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  1. #11
    Senior Member Bottle Master Harry Pristis's Avatar
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    Ma conclusion est que la construction de la bouteille est raisonnable pour la date de 1789.

  2. #12
    Quote Originally Posted by Harry Pristis View Post

    Ma conclusion est que la construction de la bouteille est raisonnable pour la date de 1789.
    Many thanks Harry, i really appreciate it. 😉

  3. #13
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    Quote Originally Posted by Harry Pristis View Post
    Attachment 189105Attachment 189106Attachment 189107

    The bottle construction is reasonable for the 1789 date. The three I've illustrated below are squat cylinders, but tall cylinders (such as the bottles in question) were contemporary. The important feature here is the lip finish.
    Attachment 189103 Attachment 189104


    The three bottle's lip finish most closely matches the one for 1790-1800. The question is how much room for error is there in that chart? Was that lip made beyond 1800? Older Bottle making techniques often continued long after technology changed.

    The bottle itself isn't 1787, the RUM would have been distilled in 1789, probably keg aged, then bottled. But the bottle could most certainly be 1800 or earlier.

    pretty cool stuff for us US folk who so rarely see anything that early.

    Jim G

  4. #14
    Senior Member Bottle Master Harry Pristis's Avatar
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    Quote Originally Posted by saratogadriver View Post
    The three bottle's lip finish most closely matches the one for 1790-1800. The question is how much room for error is there in that chart? Was that lip made beyond 1800? Older Bottle making techniques often continued long after technology changed.

    The bottle itself isn't 1787, the RUM would have been distilled in 1789, probably keg aged, then bottled. But the bottle could most certainly be 1800 or earlier.

    pretty cool stuff for us US folk who so rarely see anything that early.

    Jim G
    One reason that hand-finished bottle are preferred by collectors is that every bottle is different, even bottles produced on the same day by the same gaffer. The line-drawings are a generalized guide to form by date.

    The bottles I've illustrated are far more likely to have contained WINE rather than rum. Note that the line-drawings are taken from a book about wine bottles. But, no doubt a few of these bottles were recycled to contain rum for local use. Caribbean rum was exported in casks. Most rums continue today to be bottled directly from the still rather than be aged in barrels. The vast number of such bottles found in former Caribbean colonies is a reflection of the of the scarcity of potable water, I suspect. Wine was safe to drink.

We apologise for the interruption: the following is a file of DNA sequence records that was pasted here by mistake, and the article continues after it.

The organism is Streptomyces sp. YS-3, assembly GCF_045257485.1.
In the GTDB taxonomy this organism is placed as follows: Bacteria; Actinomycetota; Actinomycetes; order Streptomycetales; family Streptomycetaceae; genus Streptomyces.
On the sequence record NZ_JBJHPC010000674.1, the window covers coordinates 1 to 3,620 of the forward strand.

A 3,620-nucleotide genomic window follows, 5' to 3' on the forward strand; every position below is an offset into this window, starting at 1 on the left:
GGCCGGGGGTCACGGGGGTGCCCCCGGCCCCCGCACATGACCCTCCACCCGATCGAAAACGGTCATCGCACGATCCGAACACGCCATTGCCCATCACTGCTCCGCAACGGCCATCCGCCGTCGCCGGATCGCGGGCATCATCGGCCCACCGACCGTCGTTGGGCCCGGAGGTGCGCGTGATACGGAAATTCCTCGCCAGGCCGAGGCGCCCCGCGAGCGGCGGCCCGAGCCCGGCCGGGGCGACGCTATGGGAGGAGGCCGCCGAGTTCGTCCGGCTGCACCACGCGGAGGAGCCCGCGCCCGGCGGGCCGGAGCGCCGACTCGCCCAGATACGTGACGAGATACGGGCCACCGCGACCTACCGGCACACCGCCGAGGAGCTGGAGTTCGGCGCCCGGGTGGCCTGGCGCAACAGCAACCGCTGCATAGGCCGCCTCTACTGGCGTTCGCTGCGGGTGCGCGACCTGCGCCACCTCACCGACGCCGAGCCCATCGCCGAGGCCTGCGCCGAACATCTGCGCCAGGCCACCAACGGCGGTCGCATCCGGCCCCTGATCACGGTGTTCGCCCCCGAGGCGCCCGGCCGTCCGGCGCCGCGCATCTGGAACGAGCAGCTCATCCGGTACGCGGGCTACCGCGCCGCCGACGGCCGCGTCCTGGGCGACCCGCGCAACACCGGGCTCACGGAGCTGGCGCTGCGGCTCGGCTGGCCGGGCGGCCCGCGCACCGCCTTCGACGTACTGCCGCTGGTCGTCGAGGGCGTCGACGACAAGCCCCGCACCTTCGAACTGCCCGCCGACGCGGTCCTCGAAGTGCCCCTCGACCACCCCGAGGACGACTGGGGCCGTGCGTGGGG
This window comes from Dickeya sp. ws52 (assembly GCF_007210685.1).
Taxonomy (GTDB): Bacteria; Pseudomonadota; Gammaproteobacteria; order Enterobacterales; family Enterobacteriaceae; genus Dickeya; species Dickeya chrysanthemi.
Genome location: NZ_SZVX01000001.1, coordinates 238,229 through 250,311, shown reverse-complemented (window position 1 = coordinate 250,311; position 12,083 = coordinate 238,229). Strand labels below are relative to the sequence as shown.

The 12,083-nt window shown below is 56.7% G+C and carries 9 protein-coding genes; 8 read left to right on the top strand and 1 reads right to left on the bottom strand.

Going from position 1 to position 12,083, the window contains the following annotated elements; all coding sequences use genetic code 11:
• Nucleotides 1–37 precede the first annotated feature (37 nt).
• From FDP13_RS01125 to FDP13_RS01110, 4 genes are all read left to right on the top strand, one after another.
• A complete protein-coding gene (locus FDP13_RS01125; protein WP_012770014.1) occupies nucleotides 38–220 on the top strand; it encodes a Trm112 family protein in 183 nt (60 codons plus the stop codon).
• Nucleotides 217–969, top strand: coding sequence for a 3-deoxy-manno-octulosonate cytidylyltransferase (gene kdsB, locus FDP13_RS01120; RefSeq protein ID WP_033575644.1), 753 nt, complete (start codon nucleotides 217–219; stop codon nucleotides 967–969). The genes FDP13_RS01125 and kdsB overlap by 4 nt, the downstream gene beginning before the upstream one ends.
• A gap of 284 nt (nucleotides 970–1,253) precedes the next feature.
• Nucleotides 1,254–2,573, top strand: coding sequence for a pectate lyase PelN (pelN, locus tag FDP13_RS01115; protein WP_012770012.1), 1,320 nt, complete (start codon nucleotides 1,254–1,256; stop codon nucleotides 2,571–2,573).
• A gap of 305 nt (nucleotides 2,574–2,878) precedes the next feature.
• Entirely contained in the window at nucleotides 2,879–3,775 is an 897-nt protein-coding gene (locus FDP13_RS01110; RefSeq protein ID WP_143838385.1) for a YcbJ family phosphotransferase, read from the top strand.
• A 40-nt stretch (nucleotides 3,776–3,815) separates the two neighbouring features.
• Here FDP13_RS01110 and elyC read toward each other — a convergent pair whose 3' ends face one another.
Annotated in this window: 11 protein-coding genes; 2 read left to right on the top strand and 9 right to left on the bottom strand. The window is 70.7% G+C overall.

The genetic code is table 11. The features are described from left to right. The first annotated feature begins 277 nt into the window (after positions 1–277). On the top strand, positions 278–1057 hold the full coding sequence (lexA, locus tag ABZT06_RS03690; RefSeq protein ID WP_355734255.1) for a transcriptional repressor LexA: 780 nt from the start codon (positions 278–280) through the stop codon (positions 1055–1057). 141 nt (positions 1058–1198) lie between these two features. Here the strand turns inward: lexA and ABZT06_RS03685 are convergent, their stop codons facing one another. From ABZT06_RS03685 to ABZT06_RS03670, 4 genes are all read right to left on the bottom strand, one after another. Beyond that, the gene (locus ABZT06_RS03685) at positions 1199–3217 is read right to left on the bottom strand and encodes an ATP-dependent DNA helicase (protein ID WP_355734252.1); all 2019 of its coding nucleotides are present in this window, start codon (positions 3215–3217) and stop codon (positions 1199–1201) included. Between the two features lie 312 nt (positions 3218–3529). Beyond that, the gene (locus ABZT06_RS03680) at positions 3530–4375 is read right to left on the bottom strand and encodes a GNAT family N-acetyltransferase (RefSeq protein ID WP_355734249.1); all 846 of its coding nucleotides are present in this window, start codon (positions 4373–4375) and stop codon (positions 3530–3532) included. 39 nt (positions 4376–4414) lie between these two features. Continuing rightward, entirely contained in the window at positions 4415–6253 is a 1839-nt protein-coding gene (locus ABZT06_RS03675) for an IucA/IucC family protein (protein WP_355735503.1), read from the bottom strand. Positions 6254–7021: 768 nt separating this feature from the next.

I can't agree with your assessment of the later date of the three bottles in question. In fact, the bottles look to me to be earlier than the 1789 date. The lips of these bottles went from being FLARED to being mushroomed into a BROAD COLLAR over a 50-year period to about 1800. You can see that progression in the image below. The lips on the three bottles of rum look to me like they fit somewhere in the middle of that period.


    Click image for larger version. 

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  5. #15
    Many thanks guys, if it can help, i can do some more detail photos from the 3 bottles, but the majority seems to be good from 1789

  6. #16
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    I bow to your extensive knowledge of bottles of that age Harry. Sure isn't my area of knowledge, not much out there for inks that old. I was just saying that the bottle, if new at the time of use, would be newer than 1789. I didn't know that most rum doesn't get a barrel finish. I'm more of a scotch guy myself.

    Awesome bottles and awesome age no matter what.

    Jim G

  7. #17
    Senior Member Bottle Master Harry Pristis's Avatar
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    Quote Originally Posted by saratogadriver View Post
    I bow to your extensive knowledge of bottles of that age Harry. Sure isn't my area of knowledge, not much out there for inks that old. I was just saying that the bottle, if new at the time of use, would be newer than 1789. I didn't know that most rum doesn't get a barrel finish. I'm more of a scotch guy myself.

    Awesome bottles and awesome age no matter what.

    Jim G

    I do understand your argument, Jim. You are making two assumptions:

    1) The labels "1789" are original, applied in 1789 or thereabouts.
    2) The contents were decanted (from a cask) into brand-new bottles months or even years after the putative 1789 date.

    I, on the other hand, am looking at the construction of the bottle lip finish to conclude that the bottles appear "reasonable" for a 1789 date.

    1) I do not rely on paper labels which could have been attached much later, after the distill date was lost.
    2) I do not rely on the paper label to say anything about when the bottles were blown. As I suggested, the lip finishes could be a few years earlier than the 1789 date. Re-filling these bottles is not uncommon.

    Thanks for giving me an opportunity to sort this out in my thinking.

  8. #18
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    Great bottles no matter exactly when they were made.

  9. #19
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    I wonder how the rum is????

  10. #20
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    Quote Originally Posted by coreya View Post
    i wonder how the rum is????

    aged



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